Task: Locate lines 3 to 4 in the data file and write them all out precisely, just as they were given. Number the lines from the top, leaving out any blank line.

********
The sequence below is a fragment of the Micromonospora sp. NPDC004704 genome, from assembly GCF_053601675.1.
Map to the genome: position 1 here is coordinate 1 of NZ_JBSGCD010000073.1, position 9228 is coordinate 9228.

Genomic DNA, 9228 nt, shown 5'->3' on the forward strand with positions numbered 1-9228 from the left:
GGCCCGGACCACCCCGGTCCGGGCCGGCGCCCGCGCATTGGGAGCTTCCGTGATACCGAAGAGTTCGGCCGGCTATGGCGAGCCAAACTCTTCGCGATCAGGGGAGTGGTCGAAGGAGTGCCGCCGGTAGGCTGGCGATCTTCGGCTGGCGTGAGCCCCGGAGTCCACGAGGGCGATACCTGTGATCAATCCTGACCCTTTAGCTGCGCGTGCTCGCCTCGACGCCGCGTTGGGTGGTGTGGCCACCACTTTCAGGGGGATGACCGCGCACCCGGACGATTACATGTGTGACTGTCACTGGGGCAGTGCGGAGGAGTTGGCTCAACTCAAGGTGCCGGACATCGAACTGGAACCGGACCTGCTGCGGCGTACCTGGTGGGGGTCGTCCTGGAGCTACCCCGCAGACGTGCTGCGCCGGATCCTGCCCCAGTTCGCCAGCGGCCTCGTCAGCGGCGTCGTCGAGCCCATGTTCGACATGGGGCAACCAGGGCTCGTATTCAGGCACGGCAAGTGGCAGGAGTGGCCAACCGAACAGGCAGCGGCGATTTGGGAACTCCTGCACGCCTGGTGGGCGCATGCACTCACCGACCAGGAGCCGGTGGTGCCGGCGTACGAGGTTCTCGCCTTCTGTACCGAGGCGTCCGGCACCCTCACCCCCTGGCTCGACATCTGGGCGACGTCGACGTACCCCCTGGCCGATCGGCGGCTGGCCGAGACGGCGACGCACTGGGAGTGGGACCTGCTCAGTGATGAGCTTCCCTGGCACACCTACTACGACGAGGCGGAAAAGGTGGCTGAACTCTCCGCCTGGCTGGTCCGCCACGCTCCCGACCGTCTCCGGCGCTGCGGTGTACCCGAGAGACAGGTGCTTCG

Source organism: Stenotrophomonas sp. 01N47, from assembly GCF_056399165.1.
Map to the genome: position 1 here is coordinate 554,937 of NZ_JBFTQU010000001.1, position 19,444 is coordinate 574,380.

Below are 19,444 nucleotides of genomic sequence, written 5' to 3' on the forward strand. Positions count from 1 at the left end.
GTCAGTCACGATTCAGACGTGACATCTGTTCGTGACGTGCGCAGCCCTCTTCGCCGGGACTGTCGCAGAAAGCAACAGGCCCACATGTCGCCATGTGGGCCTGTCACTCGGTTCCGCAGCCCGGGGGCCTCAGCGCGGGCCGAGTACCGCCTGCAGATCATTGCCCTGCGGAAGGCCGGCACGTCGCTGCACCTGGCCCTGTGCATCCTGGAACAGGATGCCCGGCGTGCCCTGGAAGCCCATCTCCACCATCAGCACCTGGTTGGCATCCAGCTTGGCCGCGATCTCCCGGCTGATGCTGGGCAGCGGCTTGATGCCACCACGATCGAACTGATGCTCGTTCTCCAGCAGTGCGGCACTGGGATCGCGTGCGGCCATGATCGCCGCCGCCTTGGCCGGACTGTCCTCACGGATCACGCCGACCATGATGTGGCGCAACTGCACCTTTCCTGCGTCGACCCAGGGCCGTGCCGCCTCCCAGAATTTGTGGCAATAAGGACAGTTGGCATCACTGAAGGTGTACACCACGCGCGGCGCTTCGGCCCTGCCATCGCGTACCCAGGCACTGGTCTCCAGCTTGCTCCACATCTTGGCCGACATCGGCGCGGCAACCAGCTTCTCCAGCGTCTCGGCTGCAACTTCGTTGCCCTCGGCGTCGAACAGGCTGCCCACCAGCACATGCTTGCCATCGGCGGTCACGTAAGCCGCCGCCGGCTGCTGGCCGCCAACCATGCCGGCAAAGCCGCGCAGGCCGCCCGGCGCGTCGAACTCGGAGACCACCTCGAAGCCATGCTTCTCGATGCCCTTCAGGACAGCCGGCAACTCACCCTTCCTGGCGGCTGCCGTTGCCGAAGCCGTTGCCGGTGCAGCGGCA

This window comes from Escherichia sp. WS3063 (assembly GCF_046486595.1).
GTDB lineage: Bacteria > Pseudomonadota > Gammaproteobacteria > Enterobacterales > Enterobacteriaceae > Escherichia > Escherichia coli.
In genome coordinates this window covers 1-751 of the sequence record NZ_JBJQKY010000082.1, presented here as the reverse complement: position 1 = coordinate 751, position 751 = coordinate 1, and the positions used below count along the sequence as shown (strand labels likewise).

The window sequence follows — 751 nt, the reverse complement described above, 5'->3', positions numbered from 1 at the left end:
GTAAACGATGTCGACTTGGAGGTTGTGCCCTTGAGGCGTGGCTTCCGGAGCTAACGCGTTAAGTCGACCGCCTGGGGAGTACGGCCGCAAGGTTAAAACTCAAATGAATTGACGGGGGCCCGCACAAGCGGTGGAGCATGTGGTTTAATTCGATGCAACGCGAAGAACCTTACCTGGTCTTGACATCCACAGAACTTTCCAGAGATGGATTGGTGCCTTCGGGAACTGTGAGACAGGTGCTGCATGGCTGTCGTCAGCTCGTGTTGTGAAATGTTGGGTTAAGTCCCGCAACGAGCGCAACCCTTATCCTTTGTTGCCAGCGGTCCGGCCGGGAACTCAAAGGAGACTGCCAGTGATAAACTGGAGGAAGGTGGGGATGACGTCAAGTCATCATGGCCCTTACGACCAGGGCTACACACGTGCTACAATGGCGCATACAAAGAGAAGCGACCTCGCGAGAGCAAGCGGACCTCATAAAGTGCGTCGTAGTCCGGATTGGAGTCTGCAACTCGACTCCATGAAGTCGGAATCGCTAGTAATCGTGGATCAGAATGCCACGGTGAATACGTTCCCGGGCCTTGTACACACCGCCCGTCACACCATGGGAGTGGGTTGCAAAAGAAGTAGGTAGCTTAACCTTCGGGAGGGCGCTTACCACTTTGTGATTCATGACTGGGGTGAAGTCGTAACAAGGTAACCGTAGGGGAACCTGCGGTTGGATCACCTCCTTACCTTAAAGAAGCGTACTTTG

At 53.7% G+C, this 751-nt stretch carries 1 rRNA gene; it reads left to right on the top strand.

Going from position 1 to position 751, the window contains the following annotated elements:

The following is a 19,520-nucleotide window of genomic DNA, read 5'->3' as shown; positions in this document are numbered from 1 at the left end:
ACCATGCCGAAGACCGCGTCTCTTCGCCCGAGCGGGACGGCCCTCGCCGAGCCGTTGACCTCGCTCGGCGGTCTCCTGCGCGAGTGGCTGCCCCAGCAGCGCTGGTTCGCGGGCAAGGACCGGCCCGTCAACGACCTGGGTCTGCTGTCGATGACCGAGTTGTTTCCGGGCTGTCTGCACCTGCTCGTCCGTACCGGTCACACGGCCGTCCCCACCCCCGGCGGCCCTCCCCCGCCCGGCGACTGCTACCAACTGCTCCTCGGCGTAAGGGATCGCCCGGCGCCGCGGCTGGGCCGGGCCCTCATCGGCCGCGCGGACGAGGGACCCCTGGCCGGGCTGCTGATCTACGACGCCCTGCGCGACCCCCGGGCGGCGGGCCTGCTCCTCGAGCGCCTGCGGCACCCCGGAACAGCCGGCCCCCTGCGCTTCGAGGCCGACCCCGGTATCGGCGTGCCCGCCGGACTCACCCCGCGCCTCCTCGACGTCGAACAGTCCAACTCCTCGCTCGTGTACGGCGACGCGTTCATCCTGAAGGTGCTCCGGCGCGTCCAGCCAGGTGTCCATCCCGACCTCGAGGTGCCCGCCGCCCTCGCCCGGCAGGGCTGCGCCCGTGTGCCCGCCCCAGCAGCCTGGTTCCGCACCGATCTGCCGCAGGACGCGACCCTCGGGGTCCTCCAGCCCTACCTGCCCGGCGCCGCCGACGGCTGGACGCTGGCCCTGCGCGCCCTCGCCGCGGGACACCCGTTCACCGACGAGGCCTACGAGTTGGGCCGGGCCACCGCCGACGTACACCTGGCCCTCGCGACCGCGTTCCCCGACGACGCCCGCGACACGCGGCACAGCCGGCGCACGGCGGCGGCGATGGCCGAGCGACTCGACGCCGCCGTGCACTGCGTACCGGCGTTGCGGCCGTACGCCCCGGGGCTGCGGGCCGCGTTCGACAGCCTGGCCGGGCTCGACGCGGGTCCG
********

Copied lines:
Genomic DNA, 9228 nt, shown 5'->3' on the forward strand with positions numbered 1-9228 from the left:
GGCCCGGACCACCCCGGTCCGGGCCGGCGCCCGCGCATTGGGAGCTTCCGTGATACCGAAGAGTTCGGCCGGCTATGGCGAGCCAAACTCTTCGCGATCAGGGGAGTGGTCGAAGGAGTGCCGCCGGTAGGCTGGCGATCTTCGGCTGGCGTGAGCCCCGGAGTCCACGAGGGCGATACCTGTGATCAATCCTGACCCTTTAGCTGCGCGTGCTCGCCTCGACGCCGCGTTGGGTGGTGTGGCCACCACTTTCAGGGGGATGACCGCGCACCCGGACGATTACATGTGTGACTGTCACTGGGGCAGTGCGGAGGAGTTGGCTCAACTCAAGGTGCCGGACATCGAACTGGAACCGGACCTGCTGCGGCGTACCTGGTGGGGGTCGTCCTGGAGCTACCCCGCAGACGTGCTGCGCCGGATCCTGCCCCAGTTCGCCAGCGGCCTCGTCAGCGGCGTCGTCGAGCCCATGTTCGACATGGGGCAACCAGGGCTCGTATTCAGGCACGGCAAGTGGCAGGAGTGGCCAACCGAACAGGCAGCGGCGATTTGGGAACTCCTGCACGCCTGGTGGGCGCATGCACTCACCGACCAGGAGCCGGTGGTGCCGGCGTACGAGGTTCTCGCCTTCTGTACCGAGGCGTCCGGCACCCTCACCCCCTGGCTCGACATCTGGGCGACGTCGACGTACCCCCTGGCCGATCGGCGGCTGGCCGAGACGGCGACGCACTGGGAGTGGGACCTGCTCAGTGATGAGCTTCCCTGGCACACCTACTACGACGAGGCGGAAAAGGTGGCTGAACTCTCCGCCTGGCTGGTCCGCCACGCTCCCGACCGTCTCCGGCGCTGCGGTGTACCCGAGAGACAGGTGCTTCG